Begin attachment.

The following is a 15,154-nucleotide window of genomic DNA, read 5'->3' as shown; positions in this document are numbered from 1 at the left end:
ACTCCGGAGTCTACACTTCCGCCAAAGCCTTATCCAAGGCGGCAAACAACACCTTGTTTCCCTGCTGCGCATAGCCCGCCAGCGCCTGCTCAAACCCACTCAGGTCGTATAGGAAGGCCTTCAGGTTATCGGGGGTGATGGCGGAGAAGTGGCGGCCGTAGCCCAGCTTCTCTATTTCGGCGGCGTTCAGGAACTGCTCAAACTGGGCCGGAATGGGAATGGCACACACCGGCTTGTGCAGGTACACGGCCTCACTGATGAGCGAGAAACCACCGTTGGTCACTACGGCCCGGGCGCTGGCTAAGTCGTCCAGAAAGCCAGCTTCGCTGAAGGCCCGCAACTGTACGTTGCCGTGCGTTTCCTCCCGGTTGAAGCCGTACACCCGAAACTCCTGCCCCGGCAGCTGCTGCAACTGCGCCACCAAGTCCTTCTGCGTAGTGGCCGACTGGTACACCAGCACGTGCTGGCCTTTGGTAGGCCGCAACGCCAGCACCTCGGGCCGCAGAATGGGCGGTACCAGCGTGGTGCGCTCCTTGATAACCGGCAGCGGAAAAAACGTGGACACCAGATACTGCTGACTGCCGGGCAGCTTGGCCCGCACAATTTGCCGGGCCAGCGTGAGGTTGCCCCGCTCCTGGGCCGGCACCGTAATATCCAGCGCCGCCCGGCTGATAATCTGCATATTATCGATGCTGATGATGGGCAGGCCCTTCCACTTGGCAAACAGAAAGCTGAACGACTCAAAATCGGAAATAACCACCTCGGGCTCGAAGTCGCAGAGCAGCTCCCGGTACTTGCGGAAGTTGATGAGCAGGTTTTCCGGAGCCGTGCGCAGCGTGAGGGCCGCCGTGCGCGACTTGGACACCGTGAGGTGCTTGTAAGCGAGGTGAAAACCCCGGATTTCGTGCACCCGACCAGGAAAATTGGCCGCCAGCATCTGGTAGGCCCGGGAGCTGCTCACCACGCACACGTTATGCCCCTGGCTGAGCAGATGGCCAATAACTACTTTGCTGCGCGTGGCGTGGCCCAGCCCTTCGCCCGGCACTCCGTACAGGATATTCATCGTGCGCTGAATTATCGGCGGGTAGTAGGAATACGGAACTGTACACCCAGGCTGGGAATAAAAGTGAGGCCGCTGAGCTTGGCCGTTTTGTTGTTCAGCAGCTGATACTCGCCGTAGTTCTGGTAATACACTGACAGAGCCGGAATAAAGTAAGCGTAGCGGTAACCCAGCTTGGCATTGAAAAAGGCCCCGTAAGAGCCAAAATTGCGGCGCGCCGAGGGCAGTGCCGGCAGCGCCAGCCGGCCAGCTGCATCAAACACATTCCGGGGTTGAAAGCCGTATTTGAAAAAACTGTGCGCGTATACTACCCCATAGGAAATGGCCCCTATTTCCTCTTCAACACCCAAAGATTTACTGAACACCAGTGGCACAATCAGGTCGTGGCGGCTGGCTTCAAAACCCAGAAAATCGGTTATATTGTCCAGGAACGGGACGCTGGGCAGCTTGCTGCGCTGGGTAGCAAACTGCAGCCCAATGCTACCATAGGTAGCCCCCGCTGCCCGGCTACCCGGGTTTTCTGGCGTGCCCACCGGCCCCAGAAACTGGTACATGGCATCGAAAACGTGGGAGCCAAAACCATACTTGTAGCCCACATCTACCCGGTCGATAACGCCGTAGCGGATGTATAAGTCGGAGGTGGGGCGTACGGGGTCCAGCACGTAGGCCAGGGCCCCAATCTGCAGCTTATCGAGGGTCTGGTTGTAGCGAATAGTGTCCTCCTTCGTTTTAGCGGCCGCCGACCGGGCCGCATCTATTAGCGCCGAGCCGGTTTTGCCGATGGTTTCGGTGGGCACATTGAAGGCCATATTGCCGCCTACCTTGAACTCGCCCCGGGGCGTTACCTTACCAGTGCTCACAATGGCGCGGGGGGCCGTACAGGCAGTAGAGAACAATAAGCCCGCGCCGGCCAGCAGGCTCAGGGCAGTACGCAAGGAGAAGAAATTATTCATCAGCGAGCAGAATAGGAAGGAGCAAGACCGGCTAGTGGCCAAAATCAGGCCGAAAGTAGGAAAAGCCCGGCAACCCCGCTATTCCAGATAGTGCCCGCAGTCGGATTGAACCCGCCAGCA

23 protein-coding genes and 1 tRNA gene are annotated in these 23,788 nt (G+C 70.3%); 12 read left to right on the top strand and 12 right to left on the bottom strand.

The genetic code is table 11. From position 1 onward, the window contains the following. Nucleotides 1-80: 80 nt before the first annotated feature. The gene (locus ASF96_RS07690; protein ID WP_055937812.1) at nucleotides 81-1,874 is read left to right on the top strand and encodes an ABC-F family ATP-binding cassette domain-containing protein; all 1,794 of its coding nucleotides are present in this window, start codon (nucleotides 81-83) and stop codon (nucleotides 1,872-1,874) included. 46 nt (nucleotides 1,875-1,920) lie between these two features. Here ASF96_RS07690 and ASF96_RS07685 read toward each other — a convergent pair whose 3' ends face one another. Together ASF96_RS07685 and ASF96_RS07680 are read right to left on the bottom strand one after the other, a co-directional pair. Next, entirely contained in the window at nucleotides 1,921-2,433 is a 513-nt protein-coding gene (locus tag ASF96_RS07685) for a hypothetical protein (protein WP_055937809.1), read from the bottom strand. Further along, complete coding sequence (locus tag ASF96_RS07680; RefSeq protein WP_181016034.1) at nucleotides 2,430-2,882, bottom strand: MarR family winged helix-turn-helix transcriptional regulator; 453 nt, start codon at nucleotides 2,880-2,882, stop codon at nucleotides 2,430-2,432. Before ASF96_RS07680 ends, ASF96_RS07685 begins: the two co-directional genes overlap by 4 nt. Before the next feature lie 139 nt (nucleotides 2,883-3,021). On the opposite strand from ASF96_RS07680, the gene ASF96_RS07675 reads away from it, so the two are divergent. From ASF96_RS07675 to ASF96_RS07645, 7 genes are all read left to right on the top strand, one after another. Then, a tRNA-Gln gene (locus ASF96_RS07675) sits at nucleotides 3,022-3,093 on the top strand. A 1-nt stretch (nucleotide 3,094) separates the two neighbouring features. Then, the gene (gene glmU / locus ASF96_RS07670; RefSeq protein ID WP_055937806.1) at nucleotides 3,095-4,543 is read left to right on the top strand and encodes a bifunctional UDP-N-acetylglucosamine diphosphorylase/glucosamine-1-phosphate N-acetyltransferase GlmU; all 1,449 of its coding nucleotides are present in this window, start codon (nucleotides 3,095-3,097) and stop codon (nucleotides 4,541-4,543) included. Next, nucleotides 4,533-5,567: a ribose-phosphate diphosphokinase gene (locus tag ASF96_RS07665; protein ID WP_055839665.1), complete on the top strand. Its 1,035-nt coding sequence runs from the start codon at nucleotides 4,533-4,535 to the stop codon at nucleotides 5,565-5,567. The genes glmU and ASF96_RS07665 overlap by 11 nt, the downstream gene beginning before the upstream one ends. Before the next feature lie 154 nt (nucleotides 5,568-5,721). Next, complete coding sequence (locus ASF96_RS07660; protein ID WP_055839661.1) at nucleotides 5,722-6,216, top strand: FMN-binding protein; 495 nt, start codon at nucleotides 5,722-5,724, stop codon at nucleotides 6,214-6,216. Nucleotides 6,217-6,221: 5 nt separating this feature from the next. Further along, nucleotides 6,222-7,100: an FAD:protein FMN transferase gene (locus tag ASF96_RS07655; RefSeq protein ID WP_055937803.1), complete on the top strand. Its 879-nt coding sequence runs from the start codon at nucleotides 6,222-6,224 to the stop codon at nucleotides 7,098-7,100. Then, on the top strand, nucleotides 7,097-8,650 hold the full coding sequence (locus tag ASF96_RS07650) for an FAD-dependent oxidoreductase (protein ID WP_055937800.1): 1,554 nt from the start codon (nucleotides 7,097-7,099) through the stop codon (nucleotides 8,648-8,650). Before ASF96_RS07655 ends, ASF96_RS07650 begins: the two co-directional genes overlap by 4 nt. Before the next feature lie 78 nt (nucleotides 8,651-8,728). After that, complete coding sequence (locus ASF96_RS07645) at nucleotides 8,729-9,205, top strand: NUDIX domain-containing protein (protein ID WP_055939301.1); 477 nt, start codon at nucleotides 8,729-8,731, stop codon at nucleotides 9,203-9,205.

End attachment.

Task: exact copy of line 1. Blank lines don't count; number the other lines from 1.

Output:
The following is a 15,154-nucleotide window of genomic DNA, read 5'->3' as shown; positions in this document are numbered from 1 at the left end: